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City hopes to feed 150 kids every day during summer

Staff writer

Sometimes success is about who you know, not what you know. If the program for which Marion is seeking volunteers ends up feeding 150 kids nutritionally balanced meals every weekday this summer, Gene Winkler can consider himself successful.

Winkler’s half-sister Deb Kreutzman works for the Wichita Food Bank, and she was looking for communities to participate in No Kid Hungry. The federally funded program provides schoolchildren free meals that meets federal nutrition standards once a day during times when there is no school.

Winkler, a member of Marion Kiwanis Club and Marion Advancement Campaign, was the perfect person to know.

“The money’s there, the food’s there, it’s just a matter of getting people to take the time to get out and get it to the kids,” Winkler said.

Winkler brought up the idea at a MAC meeting and with Kiwanis, and word spread quickly. City Administrator Roger Holter is trying to find volunteers to run the program from May 25 to July 31.

No Kid Hungry is a national program, and Kansas ranks 50th among the states in participation.

“They haven’t gotten the word out and got the groups to participate,” Winkler said. “I just think it was not pushed enough to get it out there where people know about it. Marion, Peabody, and Centre are prequalified.”

The program operates by school district, and Winkler said 40 percent of a district’s students must qualify for free or reduced lunch to prequalify for the program. Nonprequalifying districts must show a certain percentage of low-income housing within the community to participate. Winkler said Hillsboro could likely qualify in that way.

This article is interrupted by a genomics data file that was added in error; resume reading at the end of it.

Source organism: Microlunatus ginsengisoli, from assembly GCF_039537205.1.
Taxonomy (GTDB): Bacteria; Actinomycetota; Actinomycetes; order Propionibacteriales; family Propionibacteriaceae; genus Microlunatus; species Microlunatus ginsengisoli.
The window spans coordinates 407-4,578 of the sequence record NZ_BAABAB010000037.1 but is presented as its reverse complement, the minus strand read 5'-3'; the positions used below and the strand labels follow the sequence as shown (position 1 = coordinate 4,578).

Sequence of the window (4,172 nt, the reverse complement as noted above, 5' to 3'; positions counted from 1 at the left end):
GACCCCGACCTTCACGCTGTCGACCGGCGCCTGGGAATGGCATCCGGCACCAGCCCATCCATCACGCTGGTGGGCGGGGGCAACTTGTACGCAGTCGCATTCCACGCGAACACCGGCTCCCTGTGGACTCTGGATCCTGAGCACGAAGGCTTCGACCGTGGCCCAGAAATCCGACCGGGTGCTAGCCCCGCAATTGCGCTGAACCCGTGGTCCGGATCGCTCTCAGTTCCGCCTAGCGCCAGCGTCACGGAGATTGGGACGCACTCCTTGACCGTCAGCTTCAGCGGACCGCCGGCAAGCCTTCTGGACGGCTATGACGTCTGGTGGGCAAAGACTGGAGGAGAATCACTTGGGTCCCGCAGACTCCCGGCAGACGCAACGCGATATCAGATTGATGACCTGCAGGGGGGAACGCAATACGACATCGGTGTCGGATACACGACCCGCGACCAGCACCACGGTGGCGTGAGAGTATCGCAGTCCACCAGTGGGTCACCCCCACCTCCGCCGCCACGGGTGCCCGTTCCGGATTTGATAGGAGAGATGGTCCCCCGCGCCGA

Winkler went to Wichita to meet with the food bank there, which will provide the meals for the kids. Volunteers will be responsible for providing fresh fruit with every meal, about 750 pieces of fruit in a week, and $200 a week for a free swim day on Thursdays during the program.

“I applaud Gene Winkler for doing all the groundwork on getting this established, and I think it’ll be a good service to provide,” USD 408 Superintendent Lee Leiker said.

Leiker said the school district will be assisting the volunteer efforts. Holter said a group of city employees will volunteer. Winkler confirmed Kiwanis’ commitment to volunteering. The county agreed to provide volunteer at its Friday meeting.

“We’ll cover it one way or the other,” Winkler said. “Whether we have to have one person volunteer to do it three or four days, or if I have to go up there and stay every day or something. We’ll get her going.”

Holter said individuals have expressed interest in volunteering whenever needed. He has reached out to several businesses, seeking their involvement, he said.

Holter said that the program is not official until the volunteer slots have been filled and the money to purchase fruit and fund swimming days has been raised. He said he’s very confident it will fill up.

Leiker said the number of students on free or reduced lunch in the area has increased in recent years. Those families benefit from having nutritious meals provided at school, and miss that in the summer.

“Data across the state indicates that balanced meals are harder to come by for some families, and so I think there is a need that can be filled with a program like this in any community,” Leiker said.

The summer program will not be tied to income, however. Anyone up to 18 years of age can participate and receive a free meal. The program is funded through the United States Department of Agriculture, which provides the meals, but not the fruit or the “swim scholarships,” which Holter said was added on to the local program.

“It’ll create a memory for the kids, and it’s also an incentive to participate,” he said.

In all, Marion has to provide at least three volunteers a day, $200 of “swim scholarship” money, and 750 pieces of fruit for each of the 10 weeks.

Carlsons’ Grocery in Marion has arranged for special bulk discounts on fruit for the program, Holter said Tuesday in an email.

“I had a lady call me and say, ‘I don’t have kids in school, but if you tell me what days I can go down and help, I’ll go and serve,’” Holter said. “I think we’ve got a great community, and they’ll come together and get the resources we need.”

Last modified Feb. 5, 2015

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